The most frustrating part of this is that the show is still very watchable. There are a number of big reveals that explain how certain things happened or what certain characters have been up to that are legitimately thrilling, and every episode features at least one wacky musical cue (usually an action sequence set to a classic pop song) that starts off fun, then quickly transitions into trying too hard, and then circles back around to being fun again. No amount of dance sequences or musical montages can fix it when the entire plot hits a wall, though, like one especially irritating episode that ends with a character going back in time and undoing literally everything that happened—which was mostly character development or marginal plot advances that had no reason to be undone. At its worst, The Umbrella Academy comes dangerously close to being a waste of time, and it’s amazing how long the show can stretch the eight days that come between the first episode and Number Five’s apocalypse.
It’s not that the writing is awful; it just veers a little too wildly between being needlessly vague and frustratingly ham-fisted. How many times in the history of media have we seen the “I didn’t think you’d come”/“I didn’t either” or “What’s the name of the woman you’re dating?”/“His name is so-and-so” exchanges? Overall, the cast is able to do a lot of good work with the iffy dialogue and plotting, and not just the core Hargreeves family, but also supporting players like Cameron Britton’s and Mary J. Blige’s Hazel and Cha-Cha, the agents looking for Five. The two of them mostly play off of each other, expressing their frustrations with the annoying bureaucracy of the organization they work for (which is a weirdly big plot point) and casually acknowledging how much more fun they’d have assassinating people if it wasn’t their job. They’re a fun pair, even if their interactions with the Hargreeves family are limited and when they do show up it’s mostly just to disrupt forward momentum on the central apocalypse mystery—as it is literally their job.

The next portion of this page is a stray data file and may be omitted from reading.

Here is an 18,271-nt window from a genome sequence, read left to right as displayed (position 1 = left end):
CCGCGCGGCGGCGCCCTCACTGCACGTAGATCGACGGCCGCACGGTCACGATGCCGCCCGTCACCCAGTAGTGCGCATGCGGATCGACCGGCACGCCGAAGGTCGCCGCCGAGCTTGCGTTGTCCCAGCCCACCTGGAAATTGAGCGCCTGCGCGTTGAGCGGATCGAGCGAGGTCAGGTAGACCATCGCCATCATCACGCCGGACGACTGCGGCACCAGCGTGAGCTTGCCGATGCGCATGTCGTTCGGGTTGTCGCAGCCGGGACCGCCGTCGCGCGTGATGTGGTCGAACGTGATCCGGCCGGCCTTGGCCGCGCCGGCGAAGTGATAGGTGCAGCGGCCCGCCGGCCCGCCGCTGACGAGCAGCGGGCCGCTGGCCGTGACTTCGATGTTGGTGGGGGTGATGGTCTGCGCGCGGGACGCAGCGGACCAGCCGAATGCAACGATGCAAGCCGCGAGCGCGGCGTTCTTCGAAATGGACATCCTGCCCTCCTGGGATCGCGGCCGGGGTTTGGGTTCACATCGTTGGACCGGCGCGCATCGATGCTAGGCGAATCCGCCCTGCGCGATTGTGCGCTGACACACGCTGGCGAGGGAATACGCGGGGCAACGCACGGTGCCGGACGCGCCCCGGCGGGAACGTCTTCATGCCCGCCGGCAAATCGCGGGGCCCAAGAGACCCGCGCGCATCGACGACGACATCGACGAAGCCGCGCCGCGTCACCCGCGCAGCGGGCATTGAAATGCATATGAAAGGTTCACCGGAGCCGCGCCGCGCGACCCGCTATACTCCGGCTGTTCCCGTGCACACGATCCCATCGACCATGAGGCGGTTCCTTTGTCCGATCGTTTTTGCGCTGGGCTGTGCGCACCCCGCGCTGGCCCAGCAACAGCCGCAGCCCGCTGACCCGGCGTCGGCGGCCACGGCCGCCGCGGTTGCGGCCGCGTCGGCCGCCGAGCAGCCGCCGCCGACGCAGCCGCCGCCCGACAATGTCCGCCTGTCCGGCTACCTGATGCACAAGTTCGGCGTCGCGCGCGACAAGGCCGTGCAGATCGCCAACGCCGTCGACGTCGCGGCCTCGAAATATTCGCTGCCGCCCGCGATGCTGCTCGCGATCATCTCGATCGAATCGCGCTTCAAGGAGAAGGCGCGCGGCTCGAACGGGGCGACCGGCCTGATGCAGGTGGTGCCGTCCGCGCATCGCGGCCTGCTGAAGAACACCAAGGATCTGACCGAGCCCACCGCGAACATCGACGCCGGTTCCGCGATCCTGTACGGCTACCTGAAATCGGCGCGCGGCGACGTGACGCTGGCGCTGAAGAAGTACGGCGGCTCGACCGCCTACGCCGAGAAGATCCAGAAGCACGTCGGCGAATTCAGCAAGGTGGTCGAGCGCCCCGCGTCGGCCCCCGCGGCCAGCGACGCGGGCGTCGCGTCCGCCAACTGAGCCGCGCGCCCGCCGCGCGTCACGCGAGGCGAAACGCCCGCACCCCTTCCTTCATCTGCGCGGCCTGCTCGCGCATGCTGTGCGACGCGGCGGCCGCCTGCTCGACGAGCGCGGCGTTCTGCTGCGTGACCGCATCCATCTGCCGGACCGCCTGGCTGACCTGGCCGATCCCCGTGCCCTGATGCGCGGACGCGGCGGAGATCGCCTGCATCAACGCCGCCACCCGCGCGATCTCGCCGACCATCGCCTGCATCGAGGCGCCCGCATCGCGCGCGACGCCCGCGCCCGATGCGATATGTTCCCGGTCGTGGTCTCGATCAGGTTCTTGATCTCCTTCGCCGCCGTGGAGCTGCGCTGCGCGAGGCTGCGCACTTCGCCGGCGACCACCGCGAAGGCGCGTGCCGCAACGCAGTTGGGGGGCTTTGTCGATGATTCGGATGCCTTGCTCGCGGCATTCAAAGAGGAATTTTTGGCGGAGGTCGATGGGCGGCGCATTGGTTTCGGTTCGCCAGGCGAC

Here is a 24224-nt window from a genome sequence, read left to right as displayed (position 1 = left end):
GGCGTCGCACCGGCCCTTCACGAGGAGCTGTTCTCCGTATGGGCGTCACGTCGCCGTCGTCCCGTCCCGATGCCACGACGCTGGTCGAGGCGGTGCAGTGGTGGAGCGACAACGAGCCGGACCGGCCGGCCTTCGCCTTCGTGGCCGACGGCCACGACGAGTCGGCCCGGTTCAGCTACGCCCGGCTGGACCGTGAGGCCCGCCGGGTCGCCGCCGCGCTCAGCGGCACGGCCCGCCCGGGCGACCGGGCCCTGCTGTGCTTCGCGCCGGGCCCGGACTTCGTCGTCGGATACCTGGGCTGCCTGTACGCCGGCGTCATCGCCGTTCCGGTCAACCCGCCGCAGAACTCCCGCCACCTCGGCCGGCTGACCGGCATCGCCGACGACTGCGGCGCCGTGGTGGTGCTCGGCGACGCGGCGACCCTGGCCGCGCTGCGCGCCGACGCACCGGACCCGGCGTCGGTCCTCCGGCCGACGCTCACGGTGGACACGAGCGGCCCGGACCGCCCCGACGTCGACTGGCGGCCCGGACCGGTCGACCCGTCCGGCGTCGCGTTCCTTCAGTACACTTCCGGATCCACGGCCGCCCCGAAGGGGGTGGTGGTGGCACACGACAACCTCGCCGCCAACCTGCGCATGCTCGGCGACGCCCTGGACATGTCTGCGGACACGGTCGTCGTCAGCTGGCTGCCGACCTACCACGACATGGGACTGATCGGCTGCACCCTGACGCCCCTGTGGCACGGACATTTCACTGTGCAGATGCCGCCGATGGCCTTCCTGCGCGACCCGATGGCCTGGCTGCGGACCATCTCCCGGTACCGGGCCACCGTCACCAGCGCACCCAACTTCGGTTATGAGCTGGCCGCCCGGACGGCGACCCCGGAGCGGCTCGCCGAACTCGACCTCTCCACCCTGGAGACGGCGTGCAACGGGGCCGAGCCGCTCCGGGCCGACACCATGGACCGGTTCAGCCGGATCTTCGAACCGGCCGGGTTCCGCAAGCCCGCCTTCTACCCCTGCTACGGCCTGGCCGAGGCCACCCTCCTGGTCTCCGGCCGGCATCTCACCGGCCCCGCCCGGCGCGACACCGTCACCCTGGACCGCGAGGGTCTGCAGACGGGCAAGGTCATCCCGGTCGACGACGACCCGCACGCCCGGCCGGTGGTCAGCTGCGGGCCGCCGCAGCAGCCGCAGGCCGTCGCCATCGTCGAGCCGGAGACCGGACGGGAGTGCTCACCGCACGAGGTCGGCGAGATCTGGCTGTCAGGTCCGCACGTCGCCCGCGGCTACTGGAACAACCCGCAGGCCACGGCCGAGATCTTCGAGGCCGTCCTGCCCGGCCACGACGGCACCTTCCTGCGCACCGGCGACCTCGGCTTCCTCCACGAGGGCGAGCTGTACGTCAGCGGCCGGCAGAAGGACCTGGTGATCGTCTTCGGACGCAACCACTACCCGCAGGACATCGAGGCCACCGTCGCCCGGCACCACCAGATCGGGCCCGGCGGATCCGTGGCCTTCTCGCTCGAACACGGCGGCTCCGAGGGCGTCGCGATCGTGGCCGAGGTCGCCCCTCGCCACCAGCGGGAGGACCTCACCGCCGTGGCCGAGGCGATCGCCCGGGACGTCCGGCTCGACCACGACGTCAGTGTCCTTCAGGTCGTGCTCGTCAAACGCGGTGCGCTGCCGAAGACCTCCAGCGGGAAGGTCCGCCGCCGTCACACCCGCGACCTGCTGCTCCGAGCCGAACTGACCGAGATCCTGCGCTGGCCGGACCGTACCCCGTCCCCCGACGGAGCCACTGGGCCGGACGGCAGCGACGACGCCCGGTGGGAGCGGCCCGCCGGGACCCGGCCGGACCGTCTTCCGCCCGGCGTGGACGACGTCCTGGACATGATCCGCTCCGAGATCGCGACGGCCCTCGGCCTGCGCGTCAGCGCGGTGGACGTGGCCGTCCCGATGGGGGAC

The Hargreeves family, though, is where the show shines its brightest. It would’ve been easy for The Umbrella Academy to focus on Page’s Vanya, who would be a good audience surrogate since she has to navigate her siblings’ big personalities as a normal person, or it could’ve centered on Hopper’s Luther, who has a very good square-jawed superhero charisma and is typically the most concerned with moving things along. Instead, the primary character is really Number Five, and Gallagher plays the old-man-in-a-teenage-body concept brilliantly. In a given moment, he’s both quietly happy to be reunited with his family after being stuck in the future for so long and completely devoid of any patience he may have once had for their bullshit. He knows he has to save the world, and he doesn’t have time for anything else—it’s just a shame that it takes him so long to realize he needs to get his family together and solve the problem with their help.
The Umbrella Academy remains an extremely entertaining show that looks great and features interesting characters that are worth getting to know better, but the series is more concerned with dragging out even the simplest backstories and narrative twists as long as possible. The show adapts more than just the first story arc of Way and Bá’s comic, so it’s not lacking plot, but in the end it’s just far too anxious about doling out answers to focus on the elements that could’ve made it great.